In 2017, I published an article about making my garden shed London’s top-rated restaurant on TripAdvisor.
The story went viral and TV stations around the world began calling, asking me to explain how I duped people into believing that my fake restaurant was real. Little did they know, I had been tricking them too.
In a moment of madness, I sent a better looking lookalike of myself onto Australian TV. Somehow it worked, so when the BBC asked me for an interview the next week on Radio 5 Live, I did it again. This time, the guy I sent was so impressive he got follow-up interviews as me on BBC London and BBC Coventry, and still no one noticed. I had successfully outsourced myself.
While I was sitting at home playing Rocket League and analysing my FitBit statistics, the lookalikes grafted on my behalf. One model was presented with opportunities to represent Swedish products. Another was asked to go into business in India by manufacturing companies who had seen his interview on TV there. Each lookalike had specific qualities – “charming”, “smart”, “attractive” – which I utilised to suit different interviews on different stations.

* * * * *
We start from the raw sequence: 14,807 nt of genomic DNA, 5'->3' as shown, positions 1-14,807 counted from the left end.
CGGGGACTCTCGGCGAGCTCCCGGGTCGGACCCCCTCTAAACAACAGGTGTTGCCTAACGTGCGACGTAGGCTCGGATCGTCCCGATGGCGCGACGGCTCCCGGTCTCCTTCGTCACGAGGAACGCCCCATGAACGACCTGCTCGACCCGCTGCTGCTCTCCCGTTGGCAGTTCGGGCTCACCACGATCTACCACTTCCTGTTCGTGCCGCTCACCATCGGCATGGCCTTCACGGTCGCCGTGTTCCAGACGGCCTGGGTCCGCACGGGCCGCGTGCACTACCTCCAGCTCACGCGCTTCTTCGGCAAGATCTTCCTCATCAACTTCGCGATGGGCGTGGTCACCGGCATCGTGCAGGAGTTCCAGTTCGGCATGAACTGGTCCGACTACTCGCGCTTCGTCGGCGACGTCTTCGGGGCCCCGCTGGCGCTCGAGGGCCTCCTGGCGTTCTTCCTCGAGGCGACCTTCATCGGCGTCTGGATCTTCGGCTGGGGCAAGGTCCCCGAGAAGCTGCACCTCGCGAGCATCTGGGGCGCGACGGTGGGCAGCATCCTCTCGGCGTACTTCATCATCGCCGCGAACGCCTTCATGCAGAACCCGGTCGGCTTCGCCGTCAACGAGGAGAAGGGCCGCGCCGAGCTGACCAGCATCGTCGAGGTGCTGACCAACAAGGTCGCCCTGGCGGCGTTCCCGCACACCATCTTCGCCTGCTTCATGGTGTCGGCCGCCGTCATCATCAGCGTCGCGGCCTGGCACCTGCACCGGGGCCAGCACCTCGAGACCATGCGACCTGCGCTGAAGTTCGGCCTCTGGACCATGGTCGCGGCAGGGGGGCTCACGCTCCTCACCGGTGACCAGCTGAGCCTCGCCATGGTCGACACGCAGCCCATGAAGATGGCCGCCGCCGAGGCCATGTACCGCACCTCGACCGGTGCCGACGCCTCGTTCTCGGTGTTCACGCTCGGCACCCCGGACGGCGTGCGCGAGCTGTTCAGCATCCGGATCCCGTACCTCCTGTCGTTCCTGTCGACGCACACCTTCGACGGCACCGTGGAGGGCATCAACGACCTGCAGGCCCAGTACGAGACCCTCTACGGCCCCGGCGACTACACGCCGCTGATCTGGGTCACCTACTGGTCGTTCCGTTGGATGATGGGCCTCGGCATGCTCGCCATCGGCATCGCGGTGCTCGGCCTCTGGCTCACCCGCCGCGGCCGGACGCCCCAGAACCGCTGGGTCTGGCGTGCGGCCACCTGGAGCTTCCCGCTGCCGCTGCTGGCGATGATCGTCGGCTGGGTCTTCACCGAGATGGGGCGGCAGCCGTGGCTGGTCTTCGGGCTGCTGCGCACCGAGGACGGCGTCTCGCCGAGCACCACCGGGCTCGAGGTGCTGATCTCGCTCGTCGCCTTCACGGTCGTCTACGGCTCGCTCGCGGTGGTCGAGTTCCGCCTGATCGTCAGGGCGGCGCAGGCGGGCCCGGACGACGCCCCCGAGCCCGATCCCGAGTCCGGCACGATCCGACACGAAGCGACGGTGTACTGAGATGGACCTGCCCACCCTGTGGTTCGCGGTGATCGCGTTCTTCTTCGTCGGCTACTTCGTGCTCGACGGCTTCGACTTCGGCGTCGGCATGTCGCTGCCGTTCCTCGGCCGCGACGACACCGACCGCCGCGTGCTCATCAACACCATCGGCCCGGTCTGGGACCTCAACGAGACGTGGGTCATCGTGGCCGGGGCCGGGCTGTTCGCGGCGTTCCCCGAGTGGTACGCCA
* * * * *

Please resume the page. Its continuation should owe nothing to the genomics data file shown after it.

This got me thinking: what if everyone could send a lookalike to do things they don’t want to do, or wish they could do better? As a bit of fun, I released an advert for an “app” that would “do” exactly this. I named it Oobah, like Uber, but also like me. You can see it here, on the “Book an Oobah” section of Oobah.com.
After being shared on social media and LinkedIn, Oobah picked up traction in the tech and funding world. I pitched it at a tech conference packed with entrepreneurs, rich people and Jakov Kitarović, husband of Kolinda Grabar-Kitarović, the fourth President of Croatia.
I was invited to Zurich to show the app off to the International Advertising Association, and was interviewed in a Swiss Sunday paper about it.
Soon, thousands of people began applying for lookalikes via Oobah.com, to find “a hot replacement for an ex’s wedding”, or someone to break up with their partner. Investors and developers started contacting me with interest.
I was in over my head.
I had no choice but to prove that my “Uber for lookalikes” app works, by answering one of the requests submitted to my app and providing them with a lookalike.
Richard is so scared of heights, he gets vertigo on escalators. Naturally, he lives the life of a pangolin: close to the ground. This has caused him some trouble with his wife, Chelsey.